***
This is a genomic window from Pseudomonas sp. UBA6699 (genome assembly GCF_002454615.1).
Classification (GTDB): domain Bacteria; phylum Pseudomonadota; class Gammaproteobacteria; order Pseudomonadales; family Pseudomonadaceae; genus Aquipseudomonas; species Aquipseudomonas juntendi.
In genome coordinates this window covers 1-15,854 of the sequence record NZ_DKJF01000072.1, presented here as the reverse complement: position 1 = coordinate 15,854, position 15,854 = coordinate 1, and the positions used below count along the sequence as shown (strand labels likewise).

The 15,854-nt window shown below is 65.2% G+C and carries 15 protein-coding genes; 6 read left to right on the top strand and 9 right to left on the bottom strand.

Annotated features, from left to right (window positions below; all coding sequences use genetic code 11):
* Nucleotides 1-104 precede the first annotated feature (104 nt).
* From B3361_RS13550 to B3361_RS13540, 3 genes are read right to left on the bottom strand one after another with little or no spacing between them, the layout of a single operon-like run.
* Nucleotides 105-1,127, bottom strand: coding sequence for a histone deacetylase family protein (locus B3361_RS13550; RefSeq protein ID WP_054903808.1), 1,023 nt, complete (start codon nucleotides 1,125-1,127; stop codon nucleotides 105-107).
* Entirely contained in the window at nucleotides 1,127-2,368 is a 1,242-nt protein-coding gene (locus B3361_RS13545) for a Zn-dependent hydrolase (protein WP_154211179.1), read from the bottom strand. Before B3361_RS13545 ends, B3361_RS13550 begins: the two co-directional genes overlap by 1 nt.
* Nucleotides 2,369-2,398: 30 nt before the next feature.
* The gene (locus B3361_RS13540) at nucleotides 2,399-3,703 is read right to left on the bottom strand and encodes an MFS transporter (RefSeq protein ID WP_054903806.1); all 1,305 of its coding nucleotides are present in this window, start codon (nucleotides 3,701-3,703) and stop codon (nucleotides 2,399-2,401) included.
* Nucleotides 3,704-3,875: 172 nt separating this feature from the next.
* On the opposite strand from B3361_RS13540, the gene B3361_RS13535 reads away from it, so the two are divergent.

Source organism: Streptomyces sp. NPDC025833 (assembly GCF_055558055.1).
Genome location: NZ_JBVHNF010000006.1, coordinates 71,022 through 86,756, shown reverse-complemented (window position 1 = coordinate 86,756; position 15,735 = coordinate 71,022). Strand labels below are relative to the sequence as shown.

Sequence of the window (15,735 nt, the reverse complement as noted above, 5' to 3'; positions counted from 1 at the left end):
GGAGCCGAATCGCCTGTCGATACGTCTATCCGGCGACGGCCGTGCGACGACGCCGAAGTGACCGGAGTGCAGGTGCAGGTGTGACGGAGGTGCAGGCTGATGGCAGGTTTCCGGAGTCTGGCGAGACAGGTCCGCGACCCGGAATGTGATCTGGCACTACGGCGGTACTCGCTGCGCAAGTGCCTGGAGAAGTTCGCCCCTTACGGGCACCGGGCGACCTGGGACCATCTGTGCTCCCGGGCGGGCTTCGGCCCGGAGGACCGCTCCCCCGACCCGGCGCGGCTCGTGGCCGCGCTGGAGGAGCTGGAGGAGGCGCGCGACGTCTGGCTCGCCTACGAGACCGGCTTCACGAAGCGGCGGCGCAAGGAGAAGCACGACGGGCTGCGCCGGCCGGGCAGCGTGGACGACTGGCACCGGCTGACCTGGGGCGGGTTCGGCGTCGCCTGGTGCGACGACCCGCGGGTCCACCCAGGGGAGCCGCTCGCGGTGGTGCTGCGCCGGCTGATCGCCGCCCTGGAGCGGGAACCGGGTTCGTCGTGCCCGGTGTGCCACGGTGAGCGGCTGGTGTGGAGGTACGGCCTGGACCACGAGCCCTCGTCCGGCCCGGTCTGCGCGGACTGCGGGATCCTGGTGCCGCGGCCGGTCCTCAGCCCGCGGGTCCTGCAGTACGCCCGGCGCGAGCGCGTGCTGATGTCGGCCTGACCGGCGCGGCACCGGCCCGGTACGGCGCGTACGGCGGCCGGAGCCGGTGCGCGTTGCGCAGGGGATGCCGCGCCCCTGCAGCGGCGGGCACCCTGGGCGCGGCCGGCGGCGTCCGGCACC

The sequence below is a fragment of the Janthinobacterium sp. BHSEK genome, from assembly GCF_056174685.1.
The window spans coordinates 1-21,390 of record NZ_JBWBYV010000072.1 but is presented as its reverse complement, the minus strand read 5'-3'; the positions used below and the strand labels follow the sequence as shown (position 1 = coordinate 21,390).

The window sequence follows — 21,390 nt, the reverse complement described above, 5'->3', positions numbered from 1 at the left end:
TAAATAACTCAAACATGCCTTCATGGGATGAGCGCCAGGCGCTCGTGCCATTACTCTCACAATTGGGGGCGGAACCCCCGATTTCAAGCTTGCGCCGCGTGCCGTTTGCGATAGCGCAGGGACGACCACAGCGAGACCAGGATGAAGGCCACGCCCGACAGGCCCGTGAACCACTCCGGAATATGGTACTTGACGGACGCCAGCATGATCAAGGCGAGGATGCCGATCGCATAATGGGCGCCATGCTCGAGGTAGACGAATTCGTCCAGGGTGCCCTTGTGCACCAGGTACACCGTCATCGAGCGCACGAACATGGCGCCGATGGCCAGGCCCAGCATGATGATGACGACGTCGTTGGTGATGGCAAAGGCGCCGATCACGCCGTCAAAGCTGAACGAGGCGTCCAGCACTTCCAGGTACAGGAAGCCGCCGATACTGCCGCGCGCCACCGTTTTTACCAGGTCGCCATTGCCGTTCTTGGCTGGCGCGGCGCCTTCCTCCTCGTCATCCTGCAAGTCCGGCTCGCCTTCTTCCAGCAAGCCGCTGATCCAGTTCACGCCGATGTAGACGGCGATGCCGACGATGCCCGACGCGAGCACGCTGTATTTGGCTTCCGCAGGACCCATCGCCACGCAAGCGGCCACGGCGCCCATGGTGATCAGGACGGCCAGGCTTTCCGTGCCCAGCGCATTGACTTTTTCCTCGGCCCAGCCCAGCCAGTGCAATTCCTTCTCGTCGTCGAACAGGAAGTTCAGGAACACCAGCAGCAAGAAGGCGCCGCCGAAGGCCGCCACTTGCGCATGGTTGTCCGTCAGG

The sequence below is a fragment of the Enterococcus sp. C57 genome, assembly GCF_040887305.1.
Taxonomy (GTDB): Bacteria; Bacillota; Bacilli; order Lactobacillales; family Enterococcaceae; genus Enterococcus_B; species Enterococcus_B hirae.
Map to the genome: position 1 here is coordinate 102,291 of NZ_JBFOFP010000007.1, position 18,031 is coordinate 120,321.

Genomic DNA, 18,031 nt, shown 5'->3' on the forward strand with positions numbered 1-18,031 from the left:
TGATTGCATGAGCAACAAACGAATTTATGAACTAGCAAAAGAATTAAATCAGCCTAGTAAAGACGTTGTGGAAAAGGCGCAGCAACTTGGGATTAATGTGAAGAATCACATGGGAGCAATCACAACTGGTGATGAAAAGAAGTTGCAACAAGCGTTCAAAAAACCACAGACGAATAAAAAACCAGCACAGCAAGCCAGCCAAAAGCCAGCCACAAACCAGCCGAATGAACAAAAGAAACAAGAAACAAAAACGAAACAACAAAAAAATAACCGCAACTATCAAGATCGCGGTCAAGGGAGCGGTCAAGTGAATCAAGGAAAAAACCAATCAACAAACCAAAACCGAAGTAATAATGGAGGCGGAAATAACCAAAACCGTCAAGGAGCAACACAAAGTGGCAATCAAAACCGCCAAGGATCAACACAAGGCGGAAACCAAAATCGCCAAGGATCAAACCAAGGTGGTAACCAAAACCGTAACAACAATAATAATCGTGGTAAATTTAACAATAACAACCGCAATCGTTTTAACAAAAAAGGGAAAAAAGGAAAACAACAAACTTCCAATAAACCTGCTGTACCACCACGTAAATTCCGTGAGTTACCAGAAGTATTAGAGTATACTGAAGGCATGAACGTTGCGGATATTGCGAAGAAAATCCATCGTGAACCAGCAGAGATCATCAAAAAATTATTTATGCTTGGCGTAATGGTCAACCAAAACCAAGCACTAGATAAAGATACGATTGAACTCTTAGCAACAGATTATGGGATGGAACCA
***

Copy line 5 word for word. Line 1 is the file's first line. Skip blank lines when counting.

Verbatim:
Annotated features, from left to right (window positions below; all coding sequences use genetic code 11):